It is entirely right that the Government plan to publish regular updates on Britain's aid budget and the bill they've put forward would also allow for other Government agencies to make agreements abroad without always needing to rely on potentially unscrupulous foreign governments. The Government's plan seeks to refocus British aid programs on reducing global poverty and improve sustainable development. Yes, it's important that the taxpayer knows what he's paying but much more vital is that he knows how he's helping. I would also like to see environment agencies given the same authority which would allow Britain's aid to do what it really should be focusing on; natural disasters and poverty reduction. I hope the Government agree to those progressive changes.
Foreign aid is only as good as it is effective, and I for one question the effectiveness as the government's foreign aid scheme. Often, the money which is used for good is a mere portion of what is allocated, the rest being used either to pay an ever-expanding bureaucracy to "oversee" the project, or to fund government projects in foreign lands which do not directly contribute to the well-being of the people there. This is in addition to the fact that there is still rampant poverty and suffering among the people here in Britain. Until we have alleviated poverty in our own land, it is a dereliction of duty to finance poverty-alleviation measures in other countries. Foreign aid is not only an ineffective means of helping those who need it, but it is also a distraction from government's real task: to protect, defend, and care for the people of this country.

The sad reality is that foreign aid is often negatively correlated with economic growth in developing countries. In 1971, approximately 5% of Africa's GDP was received in the form of foreign aid, and its per capita GDP growth was somewhere around 2%; contrast that to 1995, when foreign aid as a share of Africa's GDP was at a staggering 17% and their per capita GDP growth was below 0%. At a time when foreign aid was at its highest Africa's economy was shrinking, not growing. It turns out that when we send money to foreign nations, it is not received as a stop-gap measure to feed the mouths which need feeding while they work toward sustainable economic growth; it is used as a replacement for growth, and often with disastrous effects. British people deserve to know that the tax dollars which are being used to support foreign governments are effective in combating poverty and that those whom we are helping are really trying to help themselves.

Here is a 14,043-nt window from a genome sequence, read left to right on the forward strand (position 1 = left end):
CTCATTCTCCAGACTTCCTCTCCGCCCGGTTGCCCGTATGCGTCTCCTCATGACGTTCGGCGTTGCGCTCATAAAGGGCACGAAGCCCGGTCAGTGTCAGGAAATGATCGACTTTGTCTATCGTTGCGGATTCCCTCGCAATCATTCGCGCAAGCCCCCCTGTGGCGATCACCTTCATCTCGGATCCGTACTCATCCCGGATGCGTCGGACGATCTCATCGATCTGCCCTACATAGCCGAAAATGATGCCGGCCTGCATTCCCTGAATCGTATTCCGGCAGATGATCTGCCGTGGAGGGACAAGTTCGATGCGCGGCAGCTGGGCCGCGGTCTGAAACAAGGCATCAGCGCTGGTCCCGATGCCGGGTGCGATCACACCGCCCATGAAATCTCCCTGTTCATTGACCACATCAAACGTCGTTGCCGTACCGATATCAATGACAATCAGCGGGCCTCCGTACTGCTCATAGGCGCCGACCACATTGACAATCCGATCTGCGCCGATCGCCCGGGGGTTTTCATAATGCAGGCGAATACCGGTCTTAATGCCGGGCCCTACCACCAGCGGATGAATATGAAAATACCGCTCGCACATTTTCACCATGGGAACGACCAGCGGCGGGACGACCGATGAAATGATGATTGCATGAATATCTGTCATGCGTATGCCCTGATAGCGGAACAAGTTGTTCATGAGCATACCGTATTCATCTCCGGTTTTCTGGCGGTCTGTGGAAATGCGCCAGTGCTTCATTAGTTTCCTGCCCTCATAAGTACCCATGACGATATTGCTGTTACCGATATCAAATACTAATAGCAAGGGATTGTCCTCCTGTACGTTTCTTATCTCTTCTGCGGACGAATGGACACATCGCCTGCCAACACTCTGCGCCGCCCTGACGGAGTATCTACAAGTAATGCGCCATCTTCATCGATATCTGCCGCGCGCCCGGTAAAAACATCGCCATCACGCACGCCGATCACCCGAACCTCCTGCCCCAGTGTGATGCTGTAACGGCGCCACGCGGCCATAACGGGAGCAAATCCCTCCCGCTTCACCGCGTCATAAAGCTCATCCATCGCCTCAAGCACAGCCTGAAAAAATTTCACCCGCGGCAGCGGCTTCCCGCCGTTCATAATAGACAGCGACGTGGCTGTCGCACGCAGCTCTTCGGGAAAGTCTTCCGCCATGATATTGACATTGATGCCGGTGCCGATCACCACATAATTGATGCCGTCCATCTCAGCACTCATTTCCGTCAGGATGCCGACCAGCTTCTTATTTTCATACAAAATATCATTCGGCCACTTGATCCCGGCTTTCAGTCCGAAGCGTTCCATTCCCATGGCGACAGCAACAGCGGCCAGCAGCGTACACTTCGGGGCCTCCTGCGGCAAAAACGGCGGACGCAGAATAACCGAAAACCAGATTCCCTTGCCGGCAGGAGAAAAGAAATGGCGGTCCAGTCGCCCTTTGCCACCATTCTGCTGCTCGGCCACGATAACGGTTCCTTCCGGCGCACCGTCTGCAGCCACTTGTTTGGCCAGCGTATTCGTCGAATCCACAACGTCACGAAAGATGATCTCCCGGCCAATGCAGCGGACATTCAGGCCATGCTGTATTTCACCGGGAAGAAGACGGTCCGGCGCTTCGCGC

Alice Robertson

Over 4.5 billion people live on less than $1 a day, 880 million people cannot read a word in their own language, 5 million kids die before they are one month old, and half a million mothers die during child birth: our aid budget is helping people live in prosperity, become educated, live a happy childhood, and see your family grow. So yes, it is being spent well.
The Africa example is a good one. However, far apart from what the Tory backbench seem to have convinced themselves, the rise in aid spending in Africa is a good thing. When growth and economic hardship set in, because Africa is weakened by the all-consuming power of Western corporate greed, putting in a strong support network of international allies helps to alleviate poverty and reduce death rates; both of which on average have fallen in Africa since 1971. The fact is aid spending has not staggered Africa's economy as the Tories suggest, aid spending has had to increase because their beloved divine free market has left Africa to rot. Britain's aid programme is essential to ensuring that poverty around the world is eradicated and no amount of squawking about growth figures is going to have the same impact that an aid delivery of food, medicine and clean water could have.
The Conservative Party is thrilled that Labour has accepted our proposed amendment on the Foreign Aid Bill to open up the policy of foreign aid and make the process more transparent and accountable to the public. It is important that we support our brother and sister countries across the world and the commonwealth and give hope to their people, many of whom only a few generations ago would have been citizens of the United Kingdom. It is not unfair or wrong to have reservations about this policy as there are many areas in which it can fail those who it is trying to help, but now the British public will be able to see when it succeeds or fails it is important we back attempts to give hope to those who have none.